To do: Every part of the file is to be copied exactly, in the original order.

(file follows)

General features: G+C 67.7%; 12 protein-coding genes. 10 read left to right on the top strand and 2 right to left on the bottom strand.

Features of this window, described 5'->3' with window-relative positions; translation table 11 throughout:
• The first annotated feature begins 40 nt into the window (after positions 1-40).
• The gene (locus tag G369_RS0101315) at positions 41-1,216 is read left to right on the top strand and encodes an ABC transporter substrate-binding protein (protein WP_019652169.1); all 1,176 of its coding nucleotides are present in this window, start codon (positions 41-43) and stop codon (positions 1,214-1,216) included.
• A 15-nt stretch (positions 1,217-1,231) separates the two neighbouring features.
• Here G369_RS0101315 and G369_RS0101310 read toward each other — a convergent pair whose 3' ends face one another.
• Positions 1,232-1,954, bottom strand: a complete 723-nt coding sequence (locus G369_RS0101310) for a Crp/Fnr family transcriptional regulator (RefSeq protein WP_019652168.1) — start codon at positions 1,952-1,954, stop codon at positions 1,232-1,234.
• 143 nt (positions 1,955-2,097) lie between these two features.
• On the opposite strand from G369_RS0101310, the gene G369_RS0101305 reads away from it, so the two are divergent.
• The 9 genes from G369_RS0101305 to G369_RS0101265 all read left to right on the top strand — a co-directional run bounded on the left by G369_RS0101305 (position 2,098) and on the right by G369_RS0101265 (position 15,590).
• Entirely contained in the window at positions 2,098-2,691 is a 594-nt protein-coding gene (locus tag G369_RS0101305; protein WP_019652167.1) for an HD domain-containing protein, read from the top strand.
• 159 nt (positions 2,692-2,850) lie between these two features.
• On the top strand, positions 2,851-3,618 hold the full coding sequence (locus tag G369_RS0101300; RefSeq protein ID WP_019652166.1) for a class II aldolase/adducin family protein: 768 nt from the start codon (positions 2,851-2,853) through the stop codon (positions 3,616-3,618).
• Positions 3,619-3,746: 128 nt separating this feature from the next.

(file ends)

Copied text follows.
General features: G+C 67.7%; 12 protein-coding genes. 10 read left to right on the top strand and 2 right to left on the bottom strand.

Features of this window, described 5'->3' with window-relative positions; translation table 11 throughout:
• The first annotated feature begins 40 nt into the window (after positions 1-40).
• The gene (locus tag G369_RS0101315) at positions 41-1,216 is read left to right on the top strand and encodes an ABC transporter substrate-binding protein (protein WP_019652169.1); all 1,176 of its coding nucleotides are present in this window, start codon (positions 41-43) and stop codon (positions 1,214-1,216) included.
• A 15-nt stretch (positions 1,217-1,231) separates the two neighbouring features.
• Here G369_RS0101315 and G369_RS0101310 read toward each other — a convergent pair whose 3' ends face one another.
• Positions 1,232-1,954, bottom strand: a complete 723-nt coding sequence (locus G369_RS0101310) for a Crp/Fnr family transcriptional regulator (RefSeq protein WP_019652168.1) — start codon at positions 1,952-1,954, stop codon at positions 1,232-1,234.
• 143 nt (positions 1,955-2,097) lie between these two features.
• On the opposite strand from G369_RS0101310, the gene G369_RS0101305 reads away from it, so the two are divergent.
• The 9 genes from G369_RS0101305 to G369_RS0101265 all read left to right on the top strand — a co-directional run bounded on the left by G369_RS0101305 (position 2,098) and on the right by G369_RS0101265 (position 15,590).
• Entirely contained in the window at positions 2,098-2,691 is a 594-nt protein-coding gene (locus tag G369_RS0101305; protein WP_019652167.1) for an HD domain-containing protein, read from the top strand.
• 159 nt (positions 2,692-2,850) lie between these two features.
• On the top strand, positions 2,851-3,618 hold the full coding sequence (locus tag G369_RS0101300; RefSeq protein ID WP_019652166.1) for a class II aldolase/adducin family protein: 768 nt from the start codon (positions 2,851-2,853) through the stop codon (positions 3,616-3,618).
• Positions 3,619-3,746: 128 nt separating this feature from the next.